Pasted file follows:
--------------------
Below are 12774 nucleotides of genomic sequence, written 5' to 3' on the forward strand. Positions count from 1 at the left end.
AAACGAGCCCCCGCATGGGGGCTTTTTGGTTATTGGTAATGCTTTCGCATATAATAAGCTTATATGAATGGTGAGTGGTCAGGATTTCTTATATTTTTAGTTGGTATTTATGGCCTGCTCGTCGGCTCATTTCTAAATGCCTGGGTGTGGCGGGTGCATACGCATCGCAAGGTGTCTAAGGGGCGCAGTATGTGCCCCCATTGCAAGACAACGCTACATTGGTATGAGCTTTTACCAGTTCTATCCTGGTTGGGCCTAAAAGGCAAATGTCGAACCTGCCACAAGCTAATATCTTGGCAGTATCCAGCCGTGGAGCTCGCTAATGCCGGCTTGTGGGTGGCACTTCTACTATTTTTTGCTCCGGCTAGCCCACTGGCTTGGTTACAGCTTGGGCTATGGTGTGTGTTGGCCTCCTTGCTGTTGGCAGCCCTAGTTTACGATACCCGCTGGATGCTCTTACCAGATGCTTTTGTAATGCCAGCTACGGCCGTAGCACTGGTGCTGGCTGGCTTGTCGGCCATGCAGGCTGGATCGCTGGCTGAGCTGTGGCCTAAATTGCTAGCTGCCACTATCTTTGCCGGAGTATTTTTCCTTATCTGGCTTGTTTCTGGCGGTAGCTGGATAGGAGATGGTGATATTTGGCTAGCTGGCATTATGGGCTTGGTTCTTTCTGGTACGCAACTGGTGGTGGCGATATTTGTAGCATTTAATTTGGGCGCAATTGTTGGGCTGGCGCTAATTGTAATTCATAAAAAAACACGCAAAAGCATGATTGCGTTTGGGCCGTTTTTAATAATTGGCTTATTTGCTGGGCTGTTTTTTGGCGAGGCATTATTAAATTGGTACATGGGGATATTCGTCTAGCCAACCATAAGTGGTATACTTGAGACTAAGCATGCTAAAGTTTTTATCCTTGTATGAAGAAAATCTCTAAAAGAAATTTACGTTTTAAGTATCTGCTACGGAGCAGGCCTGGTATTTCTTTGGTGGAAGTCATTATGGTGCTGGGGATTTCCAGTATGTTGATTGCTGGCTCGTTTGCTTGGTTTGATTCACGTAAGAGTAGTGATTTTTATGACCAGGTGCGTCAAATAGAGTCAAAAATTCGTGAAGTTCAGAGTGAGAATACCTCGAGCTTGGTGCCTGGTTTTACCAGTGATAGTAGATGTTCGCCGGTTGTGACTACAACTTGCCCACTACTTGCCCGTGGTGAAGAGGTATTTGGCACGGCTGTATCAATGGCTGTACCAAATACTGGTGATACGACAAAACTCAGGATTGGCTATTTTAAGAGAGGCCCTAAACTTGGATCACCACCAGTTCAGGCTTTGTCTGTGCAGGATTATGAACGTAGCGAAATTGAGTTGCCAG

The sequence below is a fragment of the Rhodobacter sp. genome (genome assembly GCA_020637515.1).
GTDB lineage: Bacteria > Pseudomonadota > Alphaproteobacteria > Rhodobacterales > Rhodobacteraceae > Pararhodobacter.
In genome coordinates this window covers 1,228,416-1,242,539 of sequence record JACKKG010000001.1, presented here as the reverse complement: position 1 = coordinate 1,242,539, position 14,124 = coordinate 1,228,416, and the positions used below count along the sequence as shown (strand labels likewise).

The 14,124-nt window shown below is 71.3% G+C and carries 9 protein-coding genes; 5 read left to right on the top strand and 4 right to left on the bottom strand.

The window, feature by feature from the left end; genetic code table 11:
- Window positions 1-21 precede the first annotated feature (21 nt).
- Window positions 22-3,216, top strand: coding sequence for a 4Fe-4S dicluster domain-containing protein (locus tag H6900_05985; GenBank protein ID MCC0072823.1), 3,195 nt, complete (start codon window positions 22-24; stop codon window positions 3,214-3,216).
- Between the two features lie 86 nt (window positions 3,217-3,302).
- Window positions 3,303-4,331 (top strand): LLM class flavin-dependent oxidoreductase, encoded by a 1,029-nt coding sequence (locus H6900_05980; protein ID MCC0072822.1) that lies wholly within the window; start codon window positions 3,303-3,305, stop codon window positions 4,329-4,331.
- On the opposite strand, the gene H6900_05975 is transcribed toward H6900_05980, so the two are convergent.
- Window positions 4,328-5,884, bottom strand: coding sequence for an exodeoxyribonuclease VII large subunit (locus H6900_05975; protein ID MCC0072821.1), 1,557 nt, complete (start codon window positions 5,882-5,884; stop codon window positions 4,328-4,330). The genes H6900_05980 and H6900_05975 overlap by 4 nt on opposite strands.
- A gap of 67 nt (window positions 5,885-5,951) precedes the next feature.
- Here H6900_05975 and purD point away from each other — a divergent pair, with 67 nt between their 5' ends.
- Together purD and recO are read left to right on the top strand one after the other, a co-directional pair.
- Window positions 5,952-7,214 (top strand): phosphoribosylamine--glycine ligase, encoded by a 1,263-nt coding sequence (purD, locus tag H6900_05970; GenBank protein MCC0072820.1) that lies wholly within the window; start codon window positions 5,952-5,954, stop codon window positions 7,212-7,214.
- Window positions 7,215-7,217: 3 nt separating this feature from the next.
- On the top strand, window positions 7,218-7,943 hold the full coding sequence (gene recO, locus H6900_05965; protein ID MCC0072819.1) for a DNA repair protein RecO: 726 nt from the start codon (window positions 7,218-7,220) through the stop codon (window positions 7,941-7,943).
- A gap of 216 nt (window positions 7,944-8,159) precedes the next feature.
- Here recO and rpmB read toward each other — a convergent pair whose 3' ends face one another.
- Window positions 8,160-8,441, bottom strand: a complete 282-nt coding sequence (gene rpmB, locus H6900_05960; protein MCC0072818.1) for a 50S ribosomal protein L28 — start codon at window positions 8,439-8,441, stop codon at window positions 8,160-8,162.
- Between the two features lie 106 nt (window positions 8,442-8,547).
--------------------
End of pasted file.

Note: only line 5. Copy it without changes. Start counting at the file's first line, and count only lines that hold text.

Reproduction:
In genome coordinates this window covers 1,228,416-1,242,539 of sequence record JACKKG010000001.1, presented here as the reverse complement: position 1 = coordinate 1,242,539, position 14,124 = coordinate 1,228,416, and the positions used below count along the sequence as shown (strand labels likewise).